“The great thing about footing the bill is that even though it is costly to us, we have ultimate control over the final product,” says Wilson.
St. Hilaire agrees, saying that it is nice to know the money is going toward something she and Wilson are, “extremely passionate” about and something that allows them to put on “quality theater.”
In addition to the financial burden of a start-up, there were many other things to consider before the pair could put on their first production, not the least of which involved finding musicians and someone to oversee the pit orchestra.
Knowing the importance of having quality musicians, Wilson reached out to a good friend and another CHC alum, Jeremy Triplett ’11, for assistance. Triplett, who went through the music education program with Wilson, was tapped to be the music director for “Into the Woods” and again for this summer’s production of “Spring Awakening.”
“Jeremy is incredibly talented and he’s really great to work with,” says Wilson. “I knew he would be interested in continuing this CHC legacy in our own theatre company.”
Coming off of their first successful production, Wilson and St. Hilaire refuse to be complacent. In fact, building off of a “dream big” mentality that was fostered in them while at CHC, the pair have lofty, but attainable, goals for ATC.
“At CHC, we were taught we could do anything we put our mind to if we really worked hard at it,” says St. Hilaire. “Learning that has helped us believe that we can really grow this company into something amazing.”
“We don’t want to be small, we want to be big,” Wilson adds. “We want to one day be able to do a seven show main stage and be one of those theater companies in Philadelphia that people are talking about.”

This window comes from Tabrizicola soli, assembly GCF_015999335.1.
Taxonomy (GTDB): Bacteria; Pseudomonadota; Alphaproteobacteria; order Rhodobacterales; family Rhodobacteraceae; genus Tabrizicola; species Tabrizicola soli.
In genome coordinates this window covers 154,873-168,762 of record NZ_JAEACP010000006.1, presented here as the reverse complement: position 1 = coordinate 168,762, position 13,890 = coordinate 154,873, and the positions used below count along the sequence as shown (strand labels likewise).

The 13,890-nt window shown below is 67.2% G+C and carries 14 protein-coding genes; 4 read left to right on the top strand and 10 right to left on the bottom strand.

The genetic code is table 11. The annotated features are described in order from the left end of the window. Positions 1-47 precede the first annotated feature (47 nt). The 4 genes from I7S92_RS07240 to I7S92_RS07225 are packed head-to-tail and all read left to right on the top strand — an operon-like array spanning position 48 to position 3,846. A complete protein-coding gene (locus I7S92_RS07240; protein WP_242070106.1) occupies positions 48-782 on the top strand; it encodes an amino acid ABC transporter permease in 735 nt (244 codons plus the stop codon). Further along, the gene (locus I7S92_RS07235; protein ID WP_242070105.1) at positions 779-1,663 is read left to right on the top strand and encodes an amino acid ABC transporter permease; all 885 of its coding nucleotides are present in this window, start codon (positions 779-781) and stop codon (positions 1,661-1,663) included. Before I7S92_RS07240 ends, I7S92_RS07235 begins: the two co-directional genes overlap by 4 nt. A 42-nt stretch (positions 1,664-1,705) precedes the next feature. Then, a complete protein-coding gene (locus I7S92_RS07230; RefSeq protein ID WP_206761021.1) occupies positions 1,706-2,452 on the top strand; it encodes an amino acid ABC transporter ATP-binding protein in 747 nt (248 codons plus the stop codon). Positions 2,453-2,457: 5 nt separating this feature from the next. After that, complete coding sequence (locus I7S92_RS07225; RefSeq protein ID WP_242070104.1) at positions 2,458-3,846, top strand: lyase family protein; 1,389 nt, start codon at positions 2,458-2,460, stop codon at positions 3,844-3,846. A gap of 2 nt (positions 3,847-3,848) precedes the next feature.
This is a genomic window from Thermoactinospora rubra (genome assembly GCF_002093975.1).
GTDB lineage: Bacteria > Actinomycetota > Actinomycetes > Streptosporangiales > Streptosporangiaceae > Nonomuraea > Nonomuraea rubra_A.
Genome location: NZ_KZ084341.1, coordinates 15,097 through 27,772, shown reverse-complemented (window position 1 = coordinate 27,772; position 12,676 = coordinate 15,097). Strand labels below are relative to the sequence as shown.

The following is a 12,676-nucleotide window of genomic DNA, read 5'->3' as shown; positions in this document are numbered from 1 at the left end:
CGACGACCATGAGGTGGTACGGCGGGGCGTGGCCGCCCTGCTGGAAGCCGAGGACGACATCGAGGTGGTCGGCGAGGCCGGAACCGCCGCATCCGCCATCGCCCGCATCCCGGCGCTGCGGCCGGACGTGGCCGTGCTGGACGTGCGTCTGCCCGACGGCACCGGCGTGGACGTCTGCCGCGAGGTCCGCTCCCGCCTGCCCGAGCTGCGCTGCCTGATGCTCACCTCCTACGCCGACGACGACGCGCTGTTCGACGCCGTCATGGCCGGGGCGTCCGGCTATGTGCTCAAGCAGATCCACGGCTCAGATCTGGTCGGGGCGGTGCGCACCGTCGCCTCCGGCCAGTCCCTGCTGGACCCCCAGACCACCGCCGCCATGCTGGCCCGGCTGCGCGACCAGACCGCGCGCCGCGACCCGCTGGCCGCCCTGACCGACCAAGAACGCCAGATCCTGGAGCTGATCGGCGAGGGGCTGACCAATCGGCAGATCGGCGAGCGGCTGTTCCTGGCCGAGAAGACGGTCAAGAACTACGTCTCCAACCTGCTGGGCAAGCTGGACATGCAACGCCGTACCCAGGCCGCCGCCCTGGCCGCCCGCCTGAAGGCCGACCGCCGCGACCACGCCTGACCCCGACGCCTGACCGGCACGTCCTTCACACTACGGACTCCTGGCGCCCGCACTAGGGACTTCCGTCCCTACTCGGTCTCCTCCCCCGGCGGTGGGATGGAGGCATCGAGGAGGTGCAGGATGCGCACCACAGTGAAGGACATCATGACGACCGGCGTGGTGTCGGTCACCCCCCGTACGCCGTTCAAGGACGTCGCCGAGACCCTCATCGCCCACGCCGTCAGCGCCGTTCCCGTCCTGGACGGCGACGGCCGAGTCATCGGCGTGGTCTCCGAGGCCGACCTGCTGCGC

The first step on the way to that long-term goal was upgrading from last year’s venue, a small black box theater that sat 80 people, to this year’s, the beautiful Venice Island Performing Arts Center, a 250-seat theater in Manayunk.
The pair’s immediate short-term goal? Making a production that is better than last year’s and selling out the house every night.
While the company still has a long way to go before becoming a premiere name in the Philadelphia theater scene, both St. Hilaire and Wilson acknowledge that the success they have had so far would not have even been possible without the support of the Chestnut Hill College community.
“It’s been great that CHC is willing to back us and support us, with various staff members offering monetary donations and just donating their time as well as in coming out and seeing the shows,” says St. Hilaire. “Every little bit helps.”
“And it’s been great to be right down the street from here and be able to maintain those connections,” Wilson adds. “The community here, everything they have done, it’s just been perfect.”
—Marilee Gallagher ’14
“Spring Awakening,” the second production of Avenue Theater Company, will perform three shows from July 30 to August 1 at the Venice Island Performing Arts Center in Manayunk. Find more information here.
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Remember to go online and order your tickets here for the Second Annual CHC Night at the Phillies.
More than 1,100 CHC alumni, students, faculty, staff and friends braved rain, chill and a 12-inning game to support the Phillies and CHC last summer. Participants receive a special CHC T-shirt and get to enjoy the pre-game tailgate. Don’t miss out!
**NOTE: The sprint football season opener has been changed to Sept. 19 (from the 20th). The Alumni Tailgate will take place just prior to kick-off. More details to come in the August issue of Connections.
8/29 CHC Night at the Phillies
9/19 Alumni Tailgate before Sprint Football Home Opener vs. Princeton
10/12 Golf Invitational
10/17 Harry Potter Festival
10/25 ISP/IDHP Honors Program Reunion
12/4 Carol Night and Holiday Cheer Reception
12/13 Breakfast with Santa